Barrington Tops' Devil Ark set to release devils to Tasmania

UNLESS you have lived or spent time in Tasmania your image of a Tasmanian devil may stick to a certain spinning, ravenous Looney Tune character known as Taz.

Although, according to Devil Ark's Jennifer Croes, this character bears little resemblance to the varying personalities and loveable qualities of the over 150 Tasmanian devils living in Barrington Tops' Devil Ark.

While Taz may have made a comeback in the 1990s, it was in 1996 that the Tasmanian devil's population began to fall due to a transmissible cancer Devil Facial Tumour Disease (DFTD). In some parts of Tasmania, numbers have plummeted to less than 10 per cent.

There is no vaccine for the disease, so in order to secure the survival of the species the Tasmanian devil breeding program was created.

In November Devil Ark will attempt to re-populate Tasmania with disease-free, genetically diverse devils.

ALL ABOARD: In November 2015, around 25 Devil Ark Tasmanian Devils will be released back in Tasmania in a fenced-off peninsula.

ALL ABOARD: In November 2015, around 25 Devil Ark Tasmanian Devils will be released back in Tasmania in a fenced-off peninsula.

Around 22 to 25 devils have been selected to return to Tasmania.

When they reach their destination they will be released to live inside a monitored peninsula, due to strains of the Devil Facial Tumour Disease still existing within the natural population.

Eventually it is hoped the untreatable disease will die out completely.

As Jennifer explains Tasmanian devils' lifespan in a natural environment is around six years. This creates a limited time for sexual reproduction, and reinforces the need for the insurance population that has been created through the work of Devil Ark.

Devil Ark began in 2011 with 44 founder Tasmanian devils.

They are just at the end of their fifth successful breeding season, with hopes of 320 devils by 2018.

"We've achieved our goals in only four years," Jennifer said.

However despite reaching their goal, misconceptions still lingers of many Australians' image of a Tasmanian Devil.

"One of the biggest misconceptions is the fear of the Tasmanian devil, the first being the negative connotations of its name," Jennifer said.

"One of the biggest misconceptions is the fear of the Tasmanian devil, the first being the negative connotations of its name,"

Jennifer Crowes campaign manager at Devil Ark

"And the second - the noises they make when eating or asserting their territory."

In regards to their devilish name, Jennifer asserts that this was a label they received in colonial Australia due to their scream-like noises.

"They are a carnivorous marsupial," explained Jennifer on their fierce tendencies with food.

"But they aren't going to attack.

"It's important to know they are scavengers and not hunters."

Jennifer believes each Tasmanian devil has its own personality as reflected in Devil Ark's ambassador joeys, sister and brother duo Diva and Levi.

DIVA THE DIVA: Campaign manager at Devil Ark Jennifer Crowes says each Tasmanian devil has its own personality including ambassador joey Diva, who loves the spotlight. Here Diva is held by Devil Ark manager Dean Reid.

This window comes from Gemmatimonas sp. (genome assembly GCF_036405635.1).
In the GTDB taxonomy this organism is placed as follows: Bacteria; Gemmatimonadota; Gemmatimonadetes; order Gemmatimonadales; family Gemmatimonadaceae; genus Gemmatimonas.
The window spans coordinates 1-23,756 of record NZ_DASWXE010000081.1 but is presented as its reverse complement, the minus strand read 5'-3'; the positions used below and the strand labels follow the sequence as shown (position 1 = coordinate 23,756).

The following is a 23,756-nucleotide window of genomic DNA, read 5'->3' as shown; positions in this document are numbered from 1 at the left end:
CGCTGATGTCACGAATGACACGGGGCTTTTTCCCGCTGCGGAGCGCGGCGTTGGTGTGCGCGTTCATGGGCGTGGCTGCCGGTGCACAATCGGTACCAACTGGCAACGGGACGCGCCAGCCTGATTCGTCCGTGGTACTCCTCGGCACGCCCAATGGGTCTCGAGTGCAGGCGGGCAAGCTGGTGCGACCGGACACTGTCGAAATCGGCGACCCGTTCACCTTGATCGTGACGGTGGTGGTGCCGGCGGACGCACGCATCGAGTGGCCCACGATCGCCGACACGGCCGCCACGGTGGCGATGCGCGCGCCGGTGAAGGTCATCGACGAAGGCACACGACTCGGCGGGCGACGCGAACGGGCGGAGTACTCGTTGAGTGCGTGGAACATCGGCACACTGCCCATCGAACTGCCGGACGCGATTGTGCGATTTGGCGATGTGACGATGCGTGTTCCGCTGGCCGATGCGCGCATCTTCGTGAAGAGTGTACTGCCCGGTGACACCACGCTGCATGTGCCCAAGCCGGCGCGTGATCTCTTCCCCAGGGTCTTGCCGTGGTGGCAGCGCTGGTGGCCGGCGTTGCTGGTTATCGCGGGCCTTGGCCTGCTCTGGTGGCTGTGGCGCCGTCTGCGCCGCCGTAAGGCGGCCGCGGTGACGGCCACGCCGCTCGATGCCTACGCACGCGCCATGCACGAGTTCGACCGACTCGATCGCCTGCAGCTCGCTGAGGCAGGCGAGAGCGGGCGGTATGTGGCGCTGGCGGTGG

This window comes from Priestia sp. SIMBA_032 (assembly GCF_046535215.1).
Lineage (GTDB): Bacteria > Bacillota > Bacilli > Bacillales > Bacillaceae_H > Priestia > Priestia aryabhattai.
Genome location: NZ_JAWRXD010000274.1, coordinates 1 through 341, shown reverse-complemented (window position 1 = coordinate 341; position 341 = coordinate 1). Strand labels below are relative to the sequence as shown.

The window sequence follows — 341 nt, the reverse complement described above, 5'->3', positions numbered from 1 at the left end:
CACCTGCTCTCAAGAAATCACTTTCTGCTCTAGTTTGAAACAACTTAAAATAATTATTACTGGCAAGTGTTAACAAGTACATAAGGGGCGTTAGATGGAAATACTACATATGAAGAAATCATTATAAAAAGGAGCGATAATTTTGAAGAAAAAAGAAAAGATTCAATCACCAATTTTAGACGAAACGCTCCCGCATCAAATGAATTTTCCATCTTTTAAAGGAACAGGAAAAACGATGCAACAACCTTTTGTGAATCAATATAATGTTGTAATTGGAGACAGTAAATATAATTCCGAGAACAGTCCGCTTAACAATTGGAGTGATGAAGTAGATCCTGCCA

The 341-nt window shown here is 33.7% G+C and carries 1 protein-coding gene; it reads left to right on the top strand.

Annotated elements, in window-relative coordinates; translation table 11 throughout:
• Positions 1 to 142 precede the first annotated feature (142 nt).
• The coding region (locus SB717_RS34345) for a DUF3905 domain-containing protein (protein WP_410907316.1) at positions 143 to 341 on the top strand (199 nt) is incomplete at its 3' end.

DIVA THE DIVA: Campaign manager at Devil Ark Jennifer Crowes says each Tasmanian devil has its own personality including ambassador joey Diva, who loves the spotlight. Here Diva is held by Devil Ark manager Dean Reid.

"Diva is a diva - she loves the spotlight," said Jennifer on the joey's nature.

"Levi a bit of a naughty boy, and a lot more inquisitive than his sister."

These joeys are being hand-reared by Devil Ark manager Dean Reid.

"This will allow them to be handled, and lets them engage with the public," Jennifer said.

"That way people can fall in love with them too."

PEAK-A-BOO: Ambassdor joeys brother and sister duo Diva and Levi were introduced to the media world on Threatened Species Day.

PEAK-A-BOO: Ambassdor joeys brother and sister duo Diva and Levi were introduced to the media world on Threatened Species Day.

However the other devils living at Devil Ark run "as wild as they can" inside the hectares that offers Tasmanian-like climate conditions and vegetation.

To continue its work Devil Ark relies greatly on public donations.

It takes around $300,000 to run the entirety of Devil Ark a year, and around $2000 per devil.

Devil Ark's main supporter is the NSW Government Office of Environment and Heritage with some other corporate funding.

To support Devil Ark you can make donations via its website, or take part in one of its numerous fundraising initiatives like monthly tours that run for two and a half hours.

"If everyone in Australia gave just $1 we could help save a species."

"If everyone in Australia gave just $1 we could help save a species."

For more details visit  http://www.devilark.com.au/

To commemorate national Threatened Species Day, Devil Ark opened its doors to Manning River Times photographer Carl Muxlow.

The day commemorates the death of the last remaining Tasmanian tiger (also known as the thylacine) at Hobart Zoo in 1936.

Carl shot hundreds of photos and video footage of what he has called "...his best day at work ever."

SAY CHEESE: Manning River Times photographer Carl Muxlow got up-close to the Tasmanian devils at Devil Ark using his GoPro.

SAY CHEESE: Manning River Times photographer Carl Muxlow got up-close to the Tasmanian devils at Devil Ark using his GoPro.

This story A not so looney idea first appeared on Manning River Times.